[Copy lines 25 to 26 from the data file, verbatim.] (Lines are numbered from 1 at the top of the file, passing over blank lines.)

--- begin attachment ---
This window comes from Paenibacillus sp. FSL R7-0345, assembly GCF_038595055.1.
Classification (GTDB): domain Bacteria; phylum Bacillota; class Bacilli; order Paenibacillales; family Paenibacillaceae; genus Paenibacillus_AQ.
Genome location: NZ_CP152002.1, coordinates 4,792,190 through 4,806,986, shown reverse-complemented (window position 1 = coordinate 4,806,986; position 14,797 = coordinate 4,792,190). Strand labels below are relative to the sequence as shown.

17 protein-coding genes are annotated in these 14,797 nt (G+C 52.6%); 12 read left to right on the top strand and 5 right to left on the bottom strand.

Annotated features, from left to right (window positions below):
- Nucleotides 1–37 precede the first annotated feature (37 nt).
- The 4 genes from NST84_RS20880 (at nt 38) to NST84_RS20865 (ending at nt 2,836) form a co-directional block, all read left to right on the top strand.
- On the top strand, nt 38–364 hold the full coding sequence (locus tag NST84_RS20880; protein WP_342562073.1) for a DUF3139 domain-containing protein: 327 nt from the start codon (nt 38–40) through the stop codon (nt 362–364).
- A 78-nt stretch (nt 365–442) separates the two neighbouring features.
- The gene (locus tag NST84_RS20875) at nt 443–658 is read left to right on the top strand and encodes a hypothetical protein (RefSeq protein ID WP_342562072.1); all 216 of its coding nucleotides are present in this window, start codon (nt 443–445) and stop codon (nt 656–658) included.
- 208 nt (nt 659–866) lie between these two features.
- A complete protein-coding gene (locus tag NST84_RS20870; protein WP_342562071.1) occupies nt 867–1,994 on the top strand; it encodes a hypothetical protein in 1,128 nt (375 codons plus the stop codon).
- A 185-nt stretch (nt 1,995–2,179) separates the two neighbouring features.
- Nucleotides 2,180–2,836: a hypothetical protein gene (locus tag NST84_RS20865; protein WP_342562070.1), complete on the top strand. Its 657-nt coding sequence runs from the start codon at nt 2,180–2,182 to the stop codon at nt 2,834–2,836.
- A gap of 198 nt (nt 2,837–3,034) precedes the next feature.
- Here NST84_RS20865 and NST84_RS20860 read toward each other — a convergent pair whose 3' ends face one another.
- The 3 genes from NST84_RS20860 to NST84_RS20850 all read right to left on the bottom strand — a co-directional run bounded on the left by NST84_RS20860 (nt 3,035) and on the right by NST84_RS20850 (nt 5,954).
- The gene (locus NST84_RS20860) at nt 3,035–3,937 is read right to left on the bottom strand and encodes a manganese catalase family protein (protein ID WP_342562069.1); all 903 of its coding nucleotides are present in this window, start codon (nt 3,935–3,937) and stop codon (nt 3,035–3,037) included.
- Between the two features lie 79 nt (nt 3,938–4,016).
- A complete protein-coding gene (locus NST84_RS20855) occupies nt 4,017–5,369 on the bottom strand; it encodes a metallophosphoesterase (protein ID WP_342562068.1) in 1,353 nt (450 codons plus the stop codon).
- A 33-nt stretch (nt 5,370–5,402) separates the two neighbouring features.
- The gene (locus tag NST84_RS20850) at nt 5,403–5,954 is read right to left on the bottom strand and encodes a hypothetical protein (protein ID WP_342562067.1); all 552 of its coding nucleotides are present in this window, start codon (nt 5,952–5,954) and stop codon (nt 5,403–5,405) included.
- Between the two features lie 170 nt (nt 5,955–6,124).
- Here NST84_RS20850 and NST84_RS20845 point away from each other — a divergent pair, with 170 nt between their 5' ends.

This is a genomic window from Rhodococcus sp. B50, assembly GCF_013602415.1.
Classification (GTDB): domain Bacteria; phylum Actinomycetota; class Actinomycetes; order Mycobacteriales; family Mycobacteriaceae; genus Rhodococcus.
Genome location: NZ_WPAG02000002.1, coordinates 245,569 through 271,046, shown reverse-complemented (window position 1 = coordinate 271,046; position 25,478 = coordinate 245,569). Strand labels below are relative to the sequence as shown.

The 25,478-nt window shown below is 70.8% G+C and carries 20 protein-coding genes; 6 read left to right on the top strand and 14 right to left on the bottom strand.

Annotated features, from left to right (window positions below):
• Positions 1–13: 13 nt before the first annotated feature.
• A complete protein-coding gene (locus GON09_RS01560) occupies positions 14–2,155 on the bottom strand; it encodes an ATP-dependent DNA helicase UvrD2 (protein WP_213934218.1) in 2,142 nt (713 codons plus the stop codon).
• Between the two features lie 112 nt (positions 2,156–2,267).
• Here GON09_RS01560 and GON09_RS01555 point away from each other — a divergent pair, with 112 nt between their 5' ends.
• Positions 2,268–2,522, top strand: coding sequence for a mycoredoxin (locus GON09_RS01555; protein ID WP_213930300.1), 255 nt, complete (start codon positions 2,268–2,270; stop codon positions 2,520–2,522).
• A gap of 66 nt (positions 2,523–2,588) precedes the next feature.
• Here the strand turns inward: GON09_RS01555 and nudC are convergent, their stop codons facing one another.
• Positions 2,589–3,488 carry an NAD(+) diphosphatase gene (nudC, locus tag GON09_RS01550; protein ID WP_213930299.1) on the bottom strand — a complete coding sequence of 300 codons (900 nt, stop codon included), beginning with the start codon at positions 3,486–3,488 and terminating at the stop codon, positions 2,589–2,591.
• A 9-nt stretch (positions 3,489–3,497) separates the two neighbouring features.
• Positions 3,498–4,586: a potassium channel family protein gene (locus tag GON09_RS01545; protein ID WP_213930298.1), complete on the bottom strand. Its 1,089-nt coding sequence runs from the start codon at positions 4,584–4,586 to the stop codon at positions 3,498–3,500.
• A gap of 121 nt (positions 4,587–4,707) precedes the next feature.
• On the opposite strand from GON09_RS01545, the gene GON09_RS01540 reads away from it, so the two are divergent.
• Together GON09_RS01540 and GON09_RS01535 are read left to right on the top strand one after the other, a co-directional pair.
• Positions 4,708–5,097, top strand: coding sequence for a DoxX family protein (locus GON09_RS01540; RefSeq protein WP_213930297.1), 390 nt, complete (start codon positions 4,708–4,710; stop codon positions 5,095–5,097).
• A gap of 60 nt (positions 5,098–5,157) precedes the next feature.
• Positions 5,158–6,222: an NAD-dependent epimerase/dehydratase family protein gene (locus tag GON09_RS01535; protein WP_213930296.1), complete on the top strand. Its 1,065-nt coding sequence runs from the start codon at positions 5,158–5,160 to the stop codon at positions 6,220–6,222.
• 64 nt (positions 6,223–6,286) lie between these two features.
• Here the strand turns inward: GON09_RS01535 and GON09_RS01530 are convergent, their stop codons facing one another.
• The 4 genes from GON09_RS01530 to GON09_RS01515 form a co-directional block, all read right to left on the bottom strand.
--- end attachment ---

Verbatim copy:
This is a genomic window from Rhodococcus sp. B50, assembly GCF_013602415.1.
Classification (GTDB): domain Bacteria; phylum Actinomycetota; class Actinomycetes; order Mycobacteriales; family Mycobacteriaceae; genus Rhodococcus.